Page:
How do economic anxieties influence radical right populist sentiments within the European Union?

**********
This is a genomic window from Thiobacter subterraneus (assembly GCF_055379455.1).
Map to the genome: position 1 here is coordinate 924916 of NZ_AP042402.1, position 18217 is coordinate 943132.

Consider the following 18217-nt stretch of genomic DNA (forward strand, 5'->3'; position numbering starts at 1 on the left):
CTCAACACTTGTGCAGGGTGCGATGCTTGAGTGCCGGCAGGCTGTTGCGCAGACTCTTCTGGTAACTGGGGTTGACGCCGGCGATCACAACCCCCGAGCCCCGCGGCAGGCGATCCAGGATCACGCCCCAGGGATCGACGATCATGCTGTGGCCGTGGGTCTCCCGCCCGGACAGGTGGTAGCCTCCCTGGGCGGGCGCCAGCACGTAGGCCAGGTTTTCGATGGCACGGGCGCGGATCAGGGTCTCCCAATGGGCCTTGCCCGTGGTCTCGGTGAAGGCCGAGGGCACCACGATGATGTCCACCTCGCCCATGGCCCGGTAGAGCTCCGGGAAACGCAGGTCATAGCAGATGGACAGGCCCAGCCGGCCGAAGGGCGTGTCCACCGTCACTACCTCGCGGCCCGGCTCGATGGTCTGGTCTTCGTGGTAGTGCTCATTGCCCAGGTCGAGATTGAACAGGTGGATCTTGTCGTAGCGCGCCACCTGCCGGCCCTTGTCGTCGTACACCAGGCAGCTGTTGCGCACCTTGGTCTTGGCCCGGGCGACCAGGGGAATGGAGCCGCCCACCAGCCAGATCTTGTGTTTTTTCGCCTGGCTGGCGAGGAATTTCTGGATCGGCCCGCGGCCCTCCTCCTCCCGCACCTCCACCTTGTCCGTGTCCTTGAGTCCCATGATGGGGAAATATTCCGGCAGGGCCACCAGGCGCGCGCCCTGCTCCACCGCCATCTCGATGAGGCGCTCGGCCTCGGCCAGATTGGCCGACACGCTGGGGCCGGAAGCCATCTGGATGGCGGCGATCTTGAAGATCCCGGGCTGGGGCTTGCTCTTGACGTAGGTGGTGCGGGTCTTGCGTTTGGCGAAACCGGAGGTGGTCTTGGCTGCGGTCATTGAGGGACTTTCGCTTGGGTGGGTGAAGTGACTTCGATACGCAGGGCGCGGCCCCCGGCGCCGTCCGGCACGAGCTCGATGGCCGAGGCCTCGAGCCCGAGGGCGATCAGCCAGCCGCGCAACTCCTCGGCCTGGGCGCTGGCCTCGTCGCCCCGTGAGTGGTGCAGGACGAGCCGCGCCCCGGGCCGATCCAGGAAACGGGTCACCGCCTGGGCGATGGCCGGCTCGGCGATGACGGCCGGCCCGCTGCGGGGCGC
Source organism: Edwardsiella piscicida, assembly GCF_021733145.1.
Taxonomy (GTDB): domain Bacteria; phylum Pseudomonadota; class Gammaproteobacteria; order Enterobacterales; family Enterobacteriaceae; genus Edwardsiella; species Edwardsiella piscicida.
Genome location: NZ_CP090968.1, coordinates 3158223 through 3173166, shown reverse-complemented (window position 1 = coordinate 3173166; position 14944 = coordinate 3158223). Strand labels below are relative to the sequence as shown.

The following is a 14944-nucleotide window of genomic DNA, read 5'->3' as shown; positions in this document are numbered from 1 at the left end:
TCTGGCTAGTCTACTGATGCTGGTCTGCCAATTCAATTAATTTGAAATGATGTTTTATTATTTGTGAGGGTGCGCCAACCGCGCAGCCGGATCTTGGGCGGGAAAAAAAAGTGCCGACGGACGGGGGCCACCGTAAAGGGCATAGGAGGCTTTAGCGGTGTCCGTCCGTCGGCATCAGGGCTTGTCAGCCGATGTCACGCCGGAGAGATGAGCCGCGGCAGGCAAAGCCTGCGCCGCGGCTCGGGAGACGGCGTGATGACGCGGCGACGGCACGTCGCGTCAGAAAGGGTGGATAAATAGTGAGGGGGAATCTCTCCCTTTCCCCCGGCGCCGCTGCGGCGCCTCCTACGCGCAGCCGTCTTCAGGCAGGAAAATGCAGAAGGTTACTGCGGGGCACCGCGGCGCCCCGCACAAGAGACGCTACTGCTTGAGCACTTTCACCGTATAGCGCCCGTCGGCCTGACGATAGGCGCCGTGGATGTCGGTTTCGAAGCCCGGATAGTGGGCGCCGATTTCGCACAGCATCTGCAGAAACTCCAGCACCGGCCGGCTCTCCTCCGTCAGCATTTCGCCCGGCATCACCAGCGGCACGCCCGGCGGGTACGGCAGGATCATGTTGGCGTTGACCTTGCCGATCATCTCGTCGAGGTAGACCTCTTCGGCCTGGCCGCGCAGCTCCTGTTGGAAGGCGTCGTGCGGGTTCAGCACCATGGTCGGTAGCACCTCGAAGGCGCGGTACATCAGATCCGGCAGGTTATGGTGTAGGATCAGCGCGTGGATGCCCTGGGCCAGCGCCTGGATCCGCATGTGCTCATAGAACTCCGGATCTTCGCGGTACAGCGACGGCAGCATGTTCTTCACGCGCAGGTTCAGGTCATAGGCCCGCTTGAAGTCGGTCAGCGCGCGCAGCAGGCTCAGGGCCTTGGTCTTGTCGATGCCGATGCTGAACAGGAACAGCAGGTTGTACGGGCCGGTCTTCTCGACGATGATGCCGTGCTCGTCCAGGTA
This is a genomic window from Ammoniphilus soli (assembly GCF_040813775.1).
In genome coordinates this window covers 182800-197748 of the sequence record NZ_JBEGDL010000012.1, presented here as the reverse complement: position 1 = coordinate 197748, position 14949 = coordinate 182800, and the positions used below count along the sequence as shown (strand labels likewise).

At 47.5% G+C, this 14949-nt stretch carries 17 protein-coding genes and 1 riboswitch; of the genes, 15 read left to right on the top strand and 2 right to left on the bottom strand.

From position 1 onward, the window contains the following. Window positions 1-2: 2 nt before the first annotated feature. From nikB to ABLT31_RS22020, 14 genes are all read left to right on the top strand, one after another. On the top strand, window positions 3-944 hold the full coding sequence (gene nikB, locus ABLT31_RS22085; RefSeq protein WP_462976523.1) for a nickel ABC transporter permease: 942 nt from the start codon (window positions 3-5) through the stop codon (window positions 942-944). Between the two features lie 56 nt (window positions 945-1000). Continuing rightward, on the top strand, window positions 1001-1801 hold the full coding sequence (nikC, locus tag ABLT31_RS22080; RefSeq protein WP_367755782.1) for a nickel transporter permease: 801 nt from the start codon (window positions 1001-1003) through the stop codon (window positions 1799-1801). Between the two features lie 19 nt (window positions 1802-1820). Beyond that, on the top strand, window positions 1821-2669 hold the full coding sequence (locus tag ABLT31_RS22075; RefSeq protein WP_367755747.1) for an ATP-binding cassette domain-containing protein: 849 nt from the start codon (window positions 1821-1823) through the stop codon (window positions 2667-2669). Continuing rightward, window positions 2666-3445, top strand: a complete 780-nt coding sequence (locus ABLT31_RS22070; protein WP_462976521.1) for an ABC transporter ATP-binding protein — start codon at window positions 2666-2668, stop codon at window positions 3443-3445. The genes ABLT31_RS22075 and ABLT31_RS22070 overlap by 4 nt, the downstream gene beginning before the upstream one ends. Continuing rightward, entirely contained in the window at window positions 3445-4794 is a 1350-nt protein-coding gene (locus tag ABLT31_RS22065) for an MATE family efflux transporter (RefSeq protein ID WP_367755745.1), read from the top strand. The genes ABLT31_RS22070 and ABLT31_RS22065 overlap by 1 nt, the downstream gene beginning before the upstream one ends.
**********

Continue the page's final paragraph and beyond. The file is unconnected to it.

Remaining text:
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Radical right populism (RRP) has transformed political discourse in the European Union. As such, different causal mechanisms are presented in past literature. This thesis centers around the economic anxieties that influence radical right populist sentiments. Automation and globalization are theorized to be the main drivers behind these economic anxieties, which were then reinforced by the financial crisis. In this, the empirical focus is on individual sentiments and perceptions of real structural developments. The thesis argues that economic anxieties have a large influence on radical right populist sentiments. However, it is because of the political and economic environment, that economic and cultural sentiments become intertwined and the RRP-framework of argumentation takes shape. Because of this interplay and complexity, it is necessary to take an interdisciplinary approach, using both economic and political science literature. As such, the thesis uses structural equation modeling to assess the hypothesized model. Because of this, the thesis contributes a large scale confirmatory factor analysis in which the important factors are measured as latent variables. A path analysis is used to assess for causal relations. By doing so, the thesis finds that it is not that surprising that people experiencing economic anxiety turn to radical right populism.